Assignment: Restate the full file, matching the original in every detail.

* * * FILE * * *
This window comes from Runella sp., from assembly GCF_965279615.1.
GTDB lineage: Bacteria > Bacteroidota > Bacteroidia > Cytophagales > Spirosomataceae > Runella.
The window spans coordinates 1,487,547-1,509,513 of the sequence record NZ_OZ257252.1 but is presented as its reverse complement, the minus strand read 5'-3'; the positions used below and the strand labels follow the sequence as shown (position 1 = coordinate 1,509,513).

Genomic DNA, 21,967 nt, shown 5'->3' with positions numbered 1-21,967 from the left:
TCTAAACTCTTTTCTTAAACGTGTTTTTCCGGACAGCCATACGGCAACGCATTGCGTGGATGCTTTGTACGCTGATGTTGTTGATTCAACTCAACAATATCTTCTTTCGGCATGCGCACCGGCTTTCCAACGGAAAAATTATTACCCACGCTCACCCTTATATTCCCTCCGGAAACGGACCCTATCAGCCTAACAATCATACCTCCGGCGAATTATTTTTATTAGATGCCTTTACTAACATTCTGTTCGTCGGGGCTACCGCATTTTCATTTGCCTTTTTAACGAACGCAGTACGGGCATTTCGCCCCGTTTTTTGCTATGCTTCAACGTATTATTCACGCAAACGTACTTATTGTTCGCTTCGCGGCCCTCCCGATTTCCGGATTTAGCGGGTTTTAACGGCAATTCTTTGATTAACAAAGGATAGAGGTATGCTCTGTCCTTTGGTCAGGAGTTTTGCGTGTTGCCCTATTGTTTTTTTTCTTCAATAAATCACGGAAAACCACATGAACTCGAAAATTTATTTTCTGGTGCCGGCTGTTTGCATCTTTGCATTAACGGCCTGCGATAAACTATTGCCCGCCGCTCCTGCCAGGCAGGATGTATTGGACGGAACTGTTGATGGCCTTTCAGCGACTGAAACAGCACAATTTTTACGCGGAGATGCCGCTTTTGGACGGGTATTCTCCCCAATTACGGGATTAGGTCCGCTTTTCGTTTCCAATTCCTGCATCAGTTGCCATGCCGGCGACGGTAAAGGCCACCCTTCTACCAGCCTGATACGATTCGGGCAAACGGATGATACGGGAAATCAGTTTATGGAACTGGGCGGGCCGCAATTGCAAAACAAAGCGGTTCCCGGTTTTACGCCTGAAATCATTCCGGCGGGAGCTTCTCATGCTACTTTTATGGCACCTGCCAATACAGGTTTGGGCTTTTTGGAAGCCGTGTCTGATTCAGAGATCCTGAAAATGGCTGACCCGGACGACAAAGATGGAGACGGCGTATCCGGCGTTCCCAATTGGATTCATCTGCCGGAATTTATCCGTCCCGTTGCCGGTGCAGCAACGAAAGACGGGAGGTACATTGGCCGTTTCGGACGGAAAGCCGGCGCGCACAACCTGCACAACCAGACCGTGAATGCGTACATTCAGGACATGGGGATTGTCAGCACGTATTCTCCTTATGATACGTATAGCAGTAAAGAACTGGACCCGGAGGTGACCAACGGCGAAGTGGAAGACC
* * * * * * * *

This window comes from Runella sp., from assembly GCF_965279615.1.
GTDB lineage: Bacteria > Bacteroidota > Bacteroidia > Cytophagales > Spirosomataceae > Runella.
The window spans coordinates 1,487,547-1,509,513 of the sequence record NZ_OZ257252.1 but is presented as its reverse complement, the minus strand read 5'-3'; the positions used below and the strand labels follow the sequence as shown (position 1 = coordinate 1,509,513).

Genomic DNA, 21,967 nt, shown 5'->3' with positions numbered 1-21,967 from the left:
TCTAAACTCTTTTCTTAAACGTGTTTTTCCGGACAGCCATACGGCAACGCATTGCGTGGATGCTTTGTACGCTGATGTTGTTGATTCAACTCAACAATATCTTCTTTCGGCATGCGCACCGGCTTTCCAACGGAAAAATTATTACCCACGCTCACCCTTATATTCCCTCCGGAAACGGACCCTATCAGCCTAACAATCATACCTCCGGCGAATTATTTTTATTAGATGCCTTTACTAACATTCTGTTCGTCGGGGCTACCGCATTTTCATTTGCCTTTTTAACGAACGCAGTACGGGCATTTCGCCCCGTTTTTTGCTATGCTTCAACGTATTATTCACGCAAACGTACTTATTGTTCGCTTCGCGGCCCTCCCGATTTCCGGATTTAGCGGGTTTTAACGGCAATTCTTTGATTAACAAAGGATAGAGGTATGCTCTGTCCTTTGGTCAGGAGTTTTGCGTGTTGCCCTATTGTTTTTTTTCTTCAATAAATCACGGAAAACCACATGAACTCGAAAATTTATTTTCTGGTGCCGGCTGTTTGCATCTTTGCATTAACGGCCTGCGATAAACTATTGCCCGCCGCTCCTGCCAGGCAGGATGTATTGGACGGAACTGTTGATGGCCTTTCAGCGACTGAAACAGCACAATTTTTACGCGGAGATGCCGCTTTTGGACGGGTATTCTCCCCAATTACGGGATTAGGTCCGCTTTTCGTTTCCAATTCCTGCATCAGTTGCCATGCCGGCGACGGTAAAGGCCACCCTTCTACCAGCCTGATACGATTCGGGCAAACGGATGATACGGGAAATCAGTTTATGGAACTGGGCGGGCCGCAATTGCAAAACAAAGCGGTTCCCGGTTTTACGCCTGAAATCATTCCGGCGGGAGCTTCTCATGCTACTTTTATGGCACCTGCCAATACAGGTTTGGGCTTTTTGGAAGCCGTGTCTGATTCAGAGATCCTGAAAATGGCTGACCCGGACGACAAAGATGGAGACGGCGTATCCGGCGTTCCCAATTGGATTCATCTGCCGGAATTTATCCGTCCCGTTGCCGGTGCAGCAACGAAAGACGGGAGGTACATTGGCCGTTTCGGACGGAAAGCCGGCGCGCACAACCTGCACAACCAGACCGTGAATGCGTACATTCAGGACATGGGGATTGTCAGCACGTATTCTCCTTATGATACGTATAGCAGTAAAGAACTGGACCCGGAGGTGACCAACGGCGAAGTGGAAGACC